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Monday, February 20, 2017

Inspired by . . . Life thru My Lens 08:52

We had a severe thunderstorm last night. The kind that has you lying in bed thinking about where the lightning might strike and roof tiles hurtling through the air. It was impossible to sleep, the rain was lashing the west side of the house hard enough to peel paint. I imagined awakening to trees stripped of their leaves and most of their limbs, standing like naked sentinels. But they are made of sterner stuff than my imagination. We had no visible damage and, best of all, there were raindrops to photograph.

I don't have a macro lens, so it's a bit tricky. But I did get one or two worthy shots.



As promised in last week's post, the pear tree is in its dress whites this week. I wish I could share the scent with you {sigh}.



If I wasn't such a ninny I would string up a hammock and sleep under its boughs. I would dream of Narnia in the springtime and the bees and butterflies would bring me nectar for food.





Trees are so much wiser than we humans. They are older and remember things we never knew. They know things about the earth that we should have kept sacred but instead, have chosen to forget.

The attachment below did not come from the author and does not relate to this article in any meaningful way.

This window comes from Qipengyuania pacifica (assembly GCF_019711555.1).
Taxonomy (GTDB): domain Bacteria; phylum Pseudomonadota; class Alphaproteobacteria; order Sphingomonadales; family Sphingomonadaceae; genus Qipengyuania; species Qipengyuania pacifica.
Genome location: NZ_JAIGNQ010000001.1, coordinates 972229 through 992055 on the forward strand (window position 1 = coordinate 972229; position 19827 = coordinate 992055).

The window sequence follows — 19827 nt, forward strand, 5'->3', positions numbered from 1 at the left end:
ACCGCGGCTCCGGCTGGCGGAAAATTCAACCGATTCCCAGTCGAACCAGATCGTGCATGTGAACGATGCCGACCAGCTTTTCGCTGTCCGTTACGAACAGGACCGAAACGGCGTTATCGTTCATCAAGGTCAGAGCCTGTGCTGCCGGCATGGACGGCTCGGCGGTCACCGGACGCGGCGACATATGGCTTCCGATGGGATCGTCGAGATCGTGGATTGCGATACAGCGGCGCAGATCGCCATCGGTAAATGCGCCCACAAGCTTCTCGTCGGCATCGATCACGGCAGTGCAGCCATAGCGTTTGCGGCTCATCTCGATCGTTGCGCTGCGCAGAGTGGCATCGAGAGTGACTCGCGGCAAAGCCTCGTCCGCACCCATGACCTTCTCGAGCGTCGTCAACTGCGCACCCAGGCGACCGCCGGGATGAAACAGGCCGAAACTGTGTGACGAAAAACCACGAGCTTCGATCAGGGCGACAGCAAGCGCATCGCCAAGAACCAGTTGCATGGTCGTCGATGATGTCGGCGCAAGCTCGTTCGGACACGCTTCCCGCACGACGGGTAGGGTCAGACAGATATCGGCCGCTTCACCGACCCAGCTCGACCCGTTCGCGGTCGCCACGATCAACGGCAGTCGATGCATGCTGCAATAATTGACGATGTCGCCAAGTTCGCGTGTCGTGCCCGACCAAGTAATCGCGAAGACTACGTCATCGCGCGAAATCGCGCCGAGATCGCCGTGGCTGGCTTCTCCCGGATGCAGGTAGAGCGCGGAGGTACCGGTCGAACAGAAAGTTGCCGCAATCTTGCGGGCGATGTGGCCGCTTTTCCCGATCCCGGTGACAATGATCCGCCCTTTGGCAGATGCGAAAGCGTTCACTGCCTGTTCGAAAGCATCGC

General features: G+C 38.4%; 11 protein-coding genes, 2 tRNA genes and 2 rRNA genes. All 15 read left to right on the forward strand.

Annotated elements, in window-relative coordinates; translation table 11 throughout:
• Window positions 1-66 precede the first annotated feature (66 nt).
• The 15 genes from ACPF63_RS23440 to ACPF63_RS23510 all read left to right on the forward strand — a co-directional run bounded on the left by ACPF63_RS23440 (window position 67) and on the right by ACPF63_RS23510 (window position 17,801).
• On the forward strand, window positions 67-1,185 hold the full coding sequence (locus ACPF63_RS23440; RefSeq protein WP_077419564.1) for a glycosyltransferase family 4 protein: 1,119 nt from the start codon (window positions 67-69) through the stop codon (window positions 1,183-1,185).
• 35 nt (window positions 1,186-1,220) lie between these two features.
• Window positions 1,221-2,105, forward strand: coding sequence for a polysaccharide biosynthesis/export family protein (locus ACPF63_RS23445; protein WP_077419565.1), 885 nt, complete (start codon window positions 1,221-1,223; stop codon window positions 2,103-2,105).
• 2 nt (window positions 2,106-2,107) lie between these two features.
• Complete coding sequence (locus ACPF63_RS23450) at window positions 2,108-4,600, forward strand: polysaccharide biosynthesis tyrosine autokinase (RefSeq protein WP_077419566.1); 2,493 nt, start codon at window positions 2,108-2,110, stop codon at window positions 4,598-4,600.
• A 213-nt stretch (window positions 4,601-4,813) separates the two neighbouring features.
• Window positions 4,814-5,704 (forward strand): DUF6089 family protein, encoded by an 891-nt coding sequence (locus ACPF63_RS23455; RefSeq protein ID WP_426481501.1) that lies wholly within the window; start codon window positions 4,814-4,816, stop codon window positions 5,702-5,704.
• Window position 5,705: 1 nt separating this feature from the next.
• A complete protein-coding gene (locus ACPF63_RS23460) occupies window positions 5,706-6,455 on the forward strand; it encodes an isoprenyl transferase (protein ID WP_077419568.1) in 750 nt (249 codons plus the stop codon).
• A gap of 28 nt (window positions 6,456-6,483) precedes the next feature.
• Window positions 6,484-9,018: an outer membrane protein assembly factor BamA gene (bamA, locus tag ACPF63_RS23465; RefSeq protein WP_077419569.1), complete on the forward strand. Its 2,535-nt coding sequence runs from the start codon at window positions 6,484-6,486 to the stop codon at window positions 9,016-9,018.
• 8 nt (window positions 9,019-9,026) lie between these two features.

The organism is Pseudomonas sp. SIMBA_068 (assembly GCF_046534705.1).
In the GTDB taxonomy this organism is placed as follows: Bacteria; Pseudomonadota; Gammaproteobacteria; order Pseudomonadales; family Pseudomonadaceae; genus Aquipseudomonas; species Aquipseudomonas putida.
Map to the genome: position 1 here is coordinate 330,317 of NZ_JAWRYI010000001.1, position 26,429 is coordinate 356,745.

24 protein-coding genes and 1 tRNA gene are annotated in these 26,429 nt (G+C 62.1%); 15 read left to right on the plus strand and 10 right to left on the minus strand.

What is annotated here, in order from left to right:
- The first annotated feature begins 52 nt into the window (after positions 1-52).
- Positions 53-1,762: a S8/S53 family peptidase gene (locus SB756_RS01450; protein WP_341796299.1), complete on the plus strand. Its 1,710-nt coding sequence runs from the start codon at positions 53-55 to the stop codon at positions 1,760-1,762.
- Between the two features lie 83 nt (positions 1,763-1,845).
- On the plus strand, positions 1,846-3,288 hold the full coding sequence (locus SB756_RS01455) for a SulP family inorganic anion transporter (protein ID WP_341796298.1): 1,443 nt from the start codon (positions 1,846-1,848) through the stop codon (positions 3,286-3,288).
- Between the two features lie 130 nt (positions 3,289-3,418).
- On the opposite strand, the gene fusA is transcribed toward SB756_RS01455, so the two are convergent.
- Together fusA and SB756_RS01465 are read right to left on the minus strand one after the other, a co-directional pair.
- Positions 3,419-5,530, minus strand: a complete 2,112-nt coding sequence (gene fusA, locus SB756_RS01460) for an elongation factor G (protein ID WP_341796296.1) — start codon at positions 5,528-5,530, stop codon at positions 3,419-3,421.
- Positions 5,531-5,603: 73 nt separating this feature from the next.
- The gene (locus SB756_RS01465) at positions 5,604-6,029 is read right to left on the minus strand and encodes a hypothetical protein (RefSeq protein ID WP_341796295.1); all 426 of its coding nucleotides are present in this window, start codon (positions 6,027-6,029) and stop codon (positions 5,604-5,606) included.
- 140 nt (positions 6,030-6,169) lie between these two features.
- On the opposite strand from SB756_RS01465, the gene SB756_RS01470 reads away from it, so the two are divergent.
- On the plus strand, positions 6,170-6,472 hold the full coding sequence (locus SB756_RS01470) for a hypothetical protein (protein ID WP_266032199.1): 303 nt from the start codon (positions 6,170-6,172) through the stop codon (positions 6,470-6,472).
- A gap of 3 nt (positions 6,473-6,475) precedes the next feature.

The great, bending oaks and still-naked hackberry don't judge the pear for flaunting its spring finery. They know God made each according to its kind.



They are wise enough to see that the individual, unique and special, is still part of the whole.

Since the pear tree and the butterflies, and the south Texas weather are determined to be more like spring than winter, the #shadesofwinter challenge is becoming more challenging by the week.

This week's prompt is #winterathome and Lisa, Kristy and the other participants have posted some lovely, snowy examples!

As I pondered this prompt and what winter at home looks like for me I kept coming back to the one thing that is constant in my home during the winter. The poinsettia.



I buy one as soon as they're in the stores and their red and dark green leaves brighten my home well into spring. Despite the fact that poinsettias are a tropical plant, they symbolize winter at home to me.


What symbolizes winter at home to you?

Blessings,



Sharing inspiration here:
Nature Notes, Through My Lens,
Life thru the LensOur World Tuesday,
Community Global, Photo Friday, Little Things Thursday

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If you read something here that inspired you, I’d love to hear about it. Please know I appreciate every comment! Thanks so much for stopping by! Blessings, June